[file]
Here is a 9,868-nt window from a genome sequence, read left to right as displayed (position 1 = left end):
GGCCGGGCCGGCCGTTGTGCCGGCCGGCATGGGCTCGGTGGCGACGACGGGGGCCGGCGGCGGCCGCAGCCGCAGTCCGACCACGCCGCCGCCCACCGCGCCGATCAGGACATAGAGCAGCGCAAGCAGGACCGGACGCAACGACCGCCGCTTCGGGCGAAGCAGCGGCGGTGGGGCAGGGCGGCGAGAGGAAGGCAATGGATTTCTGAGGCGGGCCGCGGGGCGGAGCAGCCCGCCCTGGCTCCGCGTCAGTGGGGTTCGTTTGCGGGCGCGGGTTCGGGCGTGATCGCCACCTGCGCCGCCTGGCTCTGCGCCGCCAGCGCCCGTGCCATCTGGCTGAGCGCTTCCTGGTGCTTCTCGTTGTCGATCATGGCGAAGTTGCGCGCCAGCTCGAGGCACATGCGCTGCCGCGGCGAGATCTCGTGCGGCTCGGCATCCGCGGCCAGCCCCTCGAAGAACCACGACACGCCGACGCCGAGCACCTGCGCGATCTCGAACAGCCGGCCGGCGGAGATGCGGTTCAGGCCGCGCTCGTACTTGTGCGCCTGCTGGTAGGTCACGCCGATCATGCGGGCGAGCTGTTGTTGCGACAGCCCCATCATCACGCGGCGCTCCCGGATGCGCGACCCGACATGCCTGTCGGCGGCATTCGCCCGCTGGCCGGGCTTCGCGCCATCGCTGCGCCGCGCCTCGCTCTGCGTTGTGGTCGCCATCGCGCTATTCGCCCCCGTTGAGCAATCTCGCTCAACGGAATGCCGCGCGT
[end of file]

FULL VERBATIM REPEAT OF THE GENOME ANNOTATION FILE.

Here is a 9,868-nt window from a genome sequence, read left to right as displayed (position 1 = left end):
GGCCGGGCCGGCCGTTGTGCCGGCCGGCATGGGCTCGGTGGCGACGACGGGGGCCGGCGGCGGCCGCAGCCGCAGTCCGACCACGCCGCCGCCCACCGCGCCGATCAGGACATAGAGCAGCGCAAGCAGGACCGGACGCAACGACCGCCGCTTCGGGCGAAGCAGCGGCGGTGGGGCAGGGCGGCGAGAGGAAGGCAATGGATTTCTGAGGCGGGCCGCGGGGCGGAGCAGCCCGCCCTGGCTCCGCGTCAGTGGGGTTCGTTTGCGGGCGCGGGTTCGGGCGTGATCGCCACCTGCGCCGCCTGGCTCTGCGCCGCCAGCGCCCGTGCCATCTGGCTGAGCGCTTCCTGGTGCTTCTCGTTGTCGATCATGGCGAAGTTGCGCGCCAGCTCGAGGCACATGCGCTGCCGCGGCGAGATCTCGTGCGGCTCGGCATCCGCGGCCAGCCCCTCGAAGAACCACGACACGCCGACGCCGAGCACCTGCGCGATCTCGAACAGCCGGCCGGCGGAGATGCGGTTCAGGCCGCGCTCGTACTTGTGCGCCTGCTGGTAGGTCACGCCGATCATGCGGGCGAGCTGTTGTTGCGACAGCCCCATCATCACGCGGCGCTCCCGGATGCGCGACCCGACATGCCTGTCGGCGGCATTCGCCCGCTGGCCGGGCTTCGCGCCATCGCTGCGCCGCGCCTCGCTCTGCGTTGTGGTCGCCATCGCGCTATTCGCCCCCGTTGAGCAATCTCGCTCAACGGAATGCCGCGCGT